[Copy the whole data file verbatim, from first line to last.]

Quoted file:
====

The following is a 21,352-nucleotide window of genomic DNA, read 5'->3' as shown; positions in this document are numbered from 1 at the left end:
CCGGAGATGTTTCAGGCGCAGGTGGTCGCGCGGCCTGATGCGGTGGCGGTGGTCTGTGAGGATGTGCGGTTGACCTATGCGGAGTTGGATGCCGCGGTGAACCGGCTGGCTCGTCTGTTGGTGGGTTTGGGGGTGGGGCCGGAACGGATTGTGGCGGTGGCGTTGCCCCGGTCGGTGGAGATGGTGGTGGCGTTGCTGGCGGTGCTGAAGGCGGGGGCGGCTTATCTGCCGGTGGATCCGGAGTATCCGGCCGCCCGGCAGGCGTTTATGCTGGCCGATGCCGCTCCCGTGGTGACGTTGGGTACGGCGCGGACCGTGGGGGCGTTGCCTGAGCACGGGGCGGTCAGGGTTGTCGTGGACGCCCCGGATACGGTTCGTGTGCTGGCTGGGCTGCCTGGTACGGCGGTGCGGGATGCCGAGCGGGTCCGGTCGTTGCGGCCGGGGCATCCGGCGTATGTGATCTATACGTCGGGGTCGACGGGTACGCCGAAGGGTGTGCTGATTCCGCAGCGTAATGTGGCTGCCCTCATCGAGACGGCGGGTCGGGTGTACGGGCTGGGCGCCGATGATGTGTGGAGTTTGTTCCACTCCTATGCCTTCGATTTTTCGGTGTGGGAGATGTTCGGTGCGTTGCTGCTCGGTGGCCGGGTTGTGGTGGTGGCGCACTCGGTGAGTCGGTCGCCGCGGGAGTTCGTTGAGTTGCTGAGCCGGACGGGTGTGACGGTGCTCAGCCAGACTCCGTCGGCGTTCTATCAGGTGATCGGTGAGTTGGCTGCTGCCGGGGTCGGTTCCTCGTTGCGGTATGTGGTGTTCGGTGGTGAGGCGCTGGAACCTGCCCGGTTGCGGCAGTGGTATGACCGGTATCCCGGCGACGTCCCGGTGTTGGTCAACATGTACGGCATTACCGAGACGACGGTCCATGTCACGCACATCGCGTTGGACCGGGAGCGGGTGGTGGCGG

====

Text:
The following is a 21,352-nucleotide window of genomic DNA, read 5'->3' as shown; positions in this document are numbered from 1 at the left end:
CCGGAGATGTTTCAGGCGCAGGTGGTCGCGCGGCCTGATGCGGTGGCGGTGGTCTGTGAGGATGTGCGGTTGACCTATGCGGAGTTGGATGCCGCGGTGAACCGGCTGGCTCGTCTGTTGGTGGGTTTGGGGGTGGGGCCGGAACGGATTGTGGCGGTGGCGTTGCCCCGGTCGGTGGAGATGGTGGTGGCGTTGCTGGCGGTGCTGAAGGCGGGGGCGGCTTATCTGCCGGTGGATCCGGAGTATCCGGCCGCCCGGCAGGCGTTTATGCTGGCCGATGCCGCTCCCGTGGTGACGTTGGGTACGGCGCGGACCGTGGGGGCGTTGCCTGAGCACGGGGCGGTCAGGGTTGTCGTGGACGCCCCGGATACGGTTCGTGTGCTGGCTGGGCTGCCTGGTACGGCGGTGCGGGATGCCGAGCGGGTCCGGTCGTTGCGGCCGGGGCATCCGGCGTATGTGATCTATACGTCGGGGTCGACGGGTACGCCGAAGGGTGTGCTGATTCCGCAGCGTAATGTGGCTGCCCTCATCGAGACGGCGGGTCGGGTGTACGGGCTGGGCGCCGATGATGTGTGGAGTTTGTTCCACTCCTATGCCTTCGATTTTTCGGTGTGGGAGATGTTCGGTGCGTTGCTGCTCGGTGGCCGGGTTGTGGTGGTGGCGCACTCGGTGAGTCGGTCGCCGCGGGAGTTCGTTGAGTTGCTGAGCCGGACGGGTGTGACGGTGCTCAGCCAGACTCCGTCGGCGTTCTATCAGGTGATCGGTGAGTTGGCTGCTGCCGGGGTCGGTTCCTCGTTGCGGTATGTGGTGTTCGGTGGTGAGGCGCTGGAACCTGCCCGGTTGCGGCAGTGGTATGACCGGTATCCCGGCGACGTCCCGGTGTTGGTCAACATGTACGGCATTACCGAGACGACGGTCCATGTCACGCACATCGCGTTGGACCGGGAGCGGGTGGTGGCGG